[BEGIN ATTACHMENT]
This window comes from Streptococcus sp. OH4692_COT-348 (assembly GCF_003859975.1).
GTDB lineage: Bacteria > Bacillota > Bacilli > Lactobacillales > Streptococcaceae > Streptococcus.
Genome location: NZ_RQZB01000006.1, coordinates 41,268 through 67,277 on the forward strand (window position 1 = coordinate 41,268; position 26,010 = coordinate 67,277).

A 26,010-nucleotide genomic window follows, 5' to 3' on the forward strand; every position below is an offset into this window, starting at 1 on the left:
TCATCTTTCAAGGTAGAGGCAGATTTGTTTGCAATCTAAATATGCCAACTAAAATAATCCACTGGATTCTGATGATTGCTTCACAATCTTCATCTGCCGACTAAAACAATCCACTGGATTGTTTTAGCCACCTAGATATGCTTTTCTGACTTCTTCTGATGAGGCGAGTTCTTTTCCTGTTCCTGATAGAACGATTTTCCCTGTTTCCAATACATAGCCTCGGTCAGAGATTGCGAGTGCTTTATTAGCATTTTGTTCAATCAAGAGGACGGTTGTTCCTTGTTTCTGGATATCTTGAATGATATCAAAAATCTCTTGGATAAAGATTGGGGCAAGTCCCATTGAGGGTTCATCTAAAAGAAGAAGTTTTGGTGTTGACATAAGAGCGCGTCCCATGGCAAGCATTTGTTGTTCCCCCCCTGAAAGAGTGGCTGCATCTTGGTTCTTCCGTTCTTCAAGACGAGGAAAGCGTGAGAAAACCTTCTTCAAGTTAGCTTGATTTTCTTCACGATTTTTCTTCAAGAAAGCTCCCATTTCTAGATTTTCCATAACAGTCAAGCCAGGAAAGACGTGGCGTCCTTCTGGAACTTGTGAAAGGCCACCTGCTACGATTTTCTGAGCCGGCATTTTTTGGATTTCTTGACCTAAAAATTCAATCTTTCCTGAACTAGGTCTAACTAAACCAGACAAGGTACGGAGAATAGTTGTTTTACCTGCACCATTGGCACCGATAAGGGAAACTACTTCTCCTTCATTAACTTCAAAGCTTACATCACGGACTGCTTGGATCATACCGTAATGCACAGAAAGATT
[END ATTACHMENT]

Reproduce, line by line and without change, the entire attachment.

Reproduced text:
This window comes from Streptococcus sp. OH4692_COT-348 (assembly GCF_003859975.1).
GTDB lineage: Bacteria > Bacillota > Bacilli > Lactobacillales > Streptococcaceae > Streptococcus.
Genome location: NZ_RQZB01000006.1, coordinates 41,268 through 67,277 on the forward strand (window position 1 = coordinate 41,268; position 26,010 = coordinate 67,277).

A 26,010-nucleotide genomic window follows, 5' to 3' on the forward strand; every position below is an offset into this window, starting at 1 on the left:
TCATCTTTCAAGGTAGAGGCAGATTTGTTTGCAATCTAAATATGCCAACTAAAATAATCCACTGGATTCTGATGATTGCTTCACAATCTTCATCTGCCGACTAAAACAATCCACTGGATTGTTTTAGCCACCTAGATATGCTTTTCTGACTTCTTCTGATGAGGCGAGTTCTTTTCCTGTTCCTGATAGAACGATTTTCCCTGTTTCCAATACATAGCCTCGGTCAGAGATTGCGAGTGCTTTATTAGCATTTTGTTCAATCAAGAGGACGGTTGTTCCTTGTTTCTGGATATCTTGAATGATATCAAAAATCTCTTGGATAAAGATTGGGGCAAGTCCCATTGAGGGTTCATCTAAAAGAAGAAGTTTTGGTGTTGACATAAGAGCGCGTCCCATGGCAAGCATTTGTTGTTCCCCCCCTGAAAGAGTGGCTGCATCTTGGTTCTTCCGTTCTTCAAGACGAGGAAAGCGTGAGAAAACCTTCTTCAAGTTAGCTTGATTTTCTTCACGATTTTTCTTCAAGAAAGCTCCCATTTCTAGATTTTCCATAACAGTCAAGCCAGGAAAGACGTGGCGTCCTTCTGGAACTTGTGAAAGGCCACCTGCTACGATTTTCTGAGCCGGCATTTTTTGGATTTCTTGACCTAAAAATTCAATCTTTCCTGAACTAGGTCTAACTAAACCAGACAAGGTACGGAGAATAGTTGTTTTACCTGCACCATTGGCACCGATAAGGGAAACTACTTCTCCTTCATTAACTTCAAAGCTTACATCACGGACTGCTTGGATCATACCGTAATGCACAGAAAGATT